2017 Budget: $68.7 million
Affordable housing: 560 as of 2016. Goal is to have 5,600 by 2030. Beltline officials hope to raise $7.5 million for incentives to build affordable units as part of $50 million in new bonds.
When Ryan Gravel came up with the idea to turn Atlanta blight into trails, greenspace and transit in the heart of the city nearly 20 years ago, he imagined people of all income levels living near the development.
But as the Atlanta Beltline has grown in popularity, so has the problem of affordable housing and not enough is being done to keep prices in check, Gravel said in an interview with The Atlanta Journal-Constitution on Tuesday.
He cited that as the reason for his decision to resign Monday from the Atlanta Beltline Partnership, the Beltline’s fundraising arm. Nathaniel Smith, founder of the Partnership for Southern Equity, an organization that tries to help the working poor in metro Atlanta, stepped down for the same reason. The resignations were announced in the same letter.
“This has been weighing on us for a long time,” Gravel said in the Tuesday. “If you talk to people out in the city, affordability is weighing heavy on them.”
Earlier in the day, he wrote on his personal website, "While this was not an easy decision for either one of us, our earnest hope is that it not be construed as a lack of support for the project. Rather, we hope it is the beginning of a more robust and effective coalition of voices that can ensure that the project's full, inclusive vision is realized."
The news came as a shock to many.
This “will serve as a wake up call,” said Michael Koblentz, chairman of the Northwest Community Alliance neighborhood association, which has advocated for affordable housing in downtown Atlanta neighborhoods. “I hate to see him have to go that far to make that message.”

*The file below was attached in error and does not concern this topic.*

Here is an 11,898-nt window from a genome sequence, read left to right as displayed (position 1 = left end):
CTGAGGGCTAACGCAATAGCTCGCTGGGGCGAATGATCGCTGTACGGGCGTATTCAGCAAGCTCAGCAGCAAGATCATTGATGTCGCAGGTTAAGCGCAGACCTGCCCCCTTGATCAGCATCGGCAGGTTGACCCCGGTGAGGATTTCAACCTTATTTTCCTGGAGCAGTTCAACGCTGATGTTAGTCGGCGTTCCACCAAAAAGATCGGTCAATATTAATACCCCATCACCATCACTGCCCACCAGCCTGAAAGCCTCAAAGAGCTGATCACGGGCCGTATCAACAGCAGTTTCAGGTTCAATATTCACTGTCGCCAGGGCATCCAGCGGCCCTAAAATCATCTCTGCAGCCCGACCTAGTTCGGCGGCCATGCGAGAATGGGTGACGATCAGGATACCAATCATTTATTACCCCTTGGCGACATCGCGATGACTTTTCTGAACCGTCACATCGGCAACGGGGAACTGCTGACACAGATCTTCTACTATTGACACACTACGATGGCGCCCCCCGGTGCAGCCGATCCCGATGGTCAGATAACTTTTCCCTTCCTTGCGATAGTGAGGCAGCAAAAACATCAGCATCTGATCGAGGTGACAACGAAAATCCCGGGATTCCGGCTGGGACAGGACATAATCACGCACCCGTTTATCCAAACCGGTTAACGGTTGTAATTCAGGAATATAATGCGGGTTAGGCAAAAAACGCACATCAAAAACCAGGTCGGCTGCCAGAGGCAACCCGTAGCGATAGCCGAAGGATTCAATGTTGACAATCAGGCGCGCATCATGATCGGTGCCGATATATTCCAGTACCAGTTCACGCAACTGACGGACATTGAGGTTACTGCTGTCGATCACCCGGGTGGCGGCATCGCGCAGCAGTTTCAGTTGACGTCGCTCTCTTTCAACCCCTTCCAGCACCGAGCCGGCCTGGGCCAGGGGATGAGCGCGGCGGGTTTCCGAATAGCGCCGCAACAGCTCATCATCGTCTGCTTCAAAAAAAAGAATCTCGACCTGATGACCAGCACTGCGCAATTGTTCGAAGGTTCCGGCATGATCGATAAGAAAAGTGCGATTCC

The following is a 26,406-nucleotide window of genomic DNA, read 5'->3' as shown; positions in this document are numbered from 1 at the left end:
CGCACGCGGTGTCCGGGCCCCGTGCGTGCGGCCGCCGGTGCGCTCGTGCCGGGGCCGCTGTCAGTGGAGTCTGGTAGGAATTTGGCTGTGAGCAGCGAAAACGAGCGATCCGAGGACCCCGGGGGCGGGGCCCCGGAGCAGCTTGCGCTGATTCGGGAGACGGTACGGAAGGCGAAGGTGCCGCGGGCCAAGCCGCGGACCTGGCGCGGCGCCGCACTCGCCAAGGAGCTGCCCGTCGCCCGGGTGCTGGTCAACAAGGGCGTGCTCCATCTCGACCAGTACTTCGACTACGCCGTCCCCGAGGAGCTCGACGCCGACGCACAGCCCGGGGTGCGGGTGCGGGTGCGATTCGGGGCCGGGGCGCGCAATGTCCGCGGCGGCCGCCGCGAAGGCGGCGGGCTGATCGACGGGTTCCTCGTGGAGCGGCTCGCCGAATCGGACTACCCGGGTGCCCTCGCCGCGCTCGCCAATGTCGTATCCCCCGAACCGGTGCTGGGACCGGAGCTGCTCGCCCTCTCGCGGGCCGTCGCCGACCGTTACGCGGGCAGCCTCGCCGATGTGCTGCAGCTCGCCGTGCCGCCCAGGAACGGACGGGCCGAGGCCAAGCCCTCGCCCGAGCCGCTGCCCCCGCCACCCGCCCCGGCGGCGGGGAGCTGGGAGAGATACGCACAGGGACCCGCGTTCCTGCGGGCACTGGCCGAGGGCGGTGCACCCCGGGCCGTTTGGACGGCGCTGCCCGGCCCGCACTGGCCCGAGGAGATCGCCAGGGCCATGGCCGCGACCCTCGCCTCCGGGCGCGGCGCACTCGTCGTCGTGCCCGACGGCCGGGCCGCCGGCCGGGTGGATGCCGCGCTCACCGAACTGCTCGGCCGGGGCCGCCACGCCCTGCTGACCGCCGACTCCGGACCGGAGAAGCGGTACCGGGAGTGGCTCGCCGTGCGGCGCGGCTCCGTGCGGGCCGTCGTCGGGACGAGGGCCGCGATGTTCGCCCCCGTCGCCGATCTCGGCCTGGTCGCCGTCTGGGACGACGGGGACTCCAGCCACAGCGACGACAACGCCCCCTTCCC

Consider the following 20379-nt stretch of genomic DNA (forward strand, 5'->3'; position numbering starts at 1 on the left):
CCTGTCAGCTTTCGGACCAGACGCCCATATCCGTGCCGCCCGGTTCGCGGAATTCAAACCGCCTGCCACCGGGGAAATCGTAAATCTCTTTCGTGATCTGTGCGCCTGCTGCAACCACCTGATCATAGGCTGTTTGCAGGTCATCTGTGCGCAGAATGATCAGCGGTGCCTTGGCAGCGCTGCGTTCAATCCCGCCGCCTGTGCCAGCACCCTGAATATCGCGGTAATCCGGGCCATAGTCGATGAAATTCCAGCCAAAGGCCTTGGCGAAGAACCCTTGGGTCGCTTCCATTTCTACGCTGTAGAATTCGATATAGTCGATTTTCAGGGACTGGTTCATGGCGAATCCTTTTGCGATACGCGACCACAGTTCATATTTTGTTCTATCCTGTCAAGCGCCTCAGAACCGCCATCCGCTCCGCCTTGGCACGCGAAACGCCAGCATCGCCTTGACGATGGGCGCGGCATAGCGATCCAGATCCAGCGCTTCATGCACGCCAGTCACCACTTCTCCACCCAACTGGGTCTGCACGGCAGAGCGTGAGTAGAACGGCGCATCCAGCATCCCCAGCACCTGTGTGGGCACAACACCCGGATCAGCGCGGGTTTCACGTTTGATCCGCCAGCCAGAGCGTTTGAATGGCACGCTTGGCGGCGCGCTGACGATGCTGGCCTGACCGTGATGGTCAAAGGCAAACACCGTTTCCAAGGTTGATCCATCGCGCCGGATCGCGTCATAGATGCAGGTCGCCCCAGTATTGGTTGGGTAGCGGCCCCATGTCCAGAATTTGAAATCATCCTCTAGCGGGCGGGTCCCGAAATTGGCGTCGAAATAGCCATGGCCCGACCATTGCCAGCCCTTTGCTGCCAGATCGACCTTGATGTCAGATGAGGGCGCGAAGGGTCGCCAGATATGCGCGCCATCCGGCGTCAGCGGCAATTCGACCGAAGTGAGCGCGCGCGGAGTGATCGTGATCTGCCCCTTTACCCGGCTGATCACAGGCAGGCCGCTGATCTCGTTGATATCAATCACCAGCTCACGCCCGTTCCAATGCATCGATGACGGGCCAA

Mayor Kasim Reed, who also has been an advocate for affordable housing, declined to comment Tuesday about the resignations.
Gravel came up with the idea of linking multiple neighborhoods with a new transit system along the rail corridors while a graduate student at Georgia Tech in 1999. The Beltline, which will be a 22-mile loop through the city when it is finished around 2030, has reinvigorated blighted areas and attracted new development.
Just earlier this month, the Beltline was featured on the front page of The New York Times. Gravel had been traveling promoting the project, speaking over the past few weeks at the Detroit Design Festival and to students at the University of Oklahoma.
The popularity of the Beltline has raised concerns that current residents could be displaced, especially in the Old Fourth Ward area where crumbling buildings and deserted industrial buildings have given way to new upscale apartments and Old Fourth Ward Park.
At least three housing projects — two apartment buildings and one townhome community — are under construction on Ralph McGill Boulevard and Glen Iris Avenue. Parts of the popular Masquerade music venue have been demolished to make way for a mixed-use community.
At a meeting earlier this month Atlanta Beltline CEO and president Paul Morris said the project was at “an inflection point” because housing is close to becoming unaffordable.
Emory University economist Tom Smith said avoiding price increases will be difficult. Without the city or other agencies stepping in and putting in price controls, incentives to set aside affordable units or outright buying land, developers will rely on the market to dictate how much they charge.
“Part of the problem is, if you design something that adds a lot of value to a neighborhood, property values are going to increase,” he said.
Representatives of Atlanta Beltline have said they hope to raise $7.5 million to encourage affordable housing development by offering builders tax credits. But Gravel and Smith said it is not enough.
“The recent announcement of $7.5 million from TAD bonds, for example, will likely support fewer than 200 affordable units out of ABI’s obligation to 5,600 – it is a drop in the bucket when compared to the need,” the pair said in their letter.
“As the economy roars back to life and growth in the city accelerates, this work is increasingly urgent and we feel strongly that our attention must be channeled directly toward it,” they said.
Terry Tucker, a chief strategy officer for non-profit help organization City of Refuge, said the Beltline offers great opportunities to revive neighborhoods that have been ignored for generations, but advocates for keeping residents in their homes will have to think strategically to balance all interests.
“With the right developers, it could be a fantastic partnership,” he said.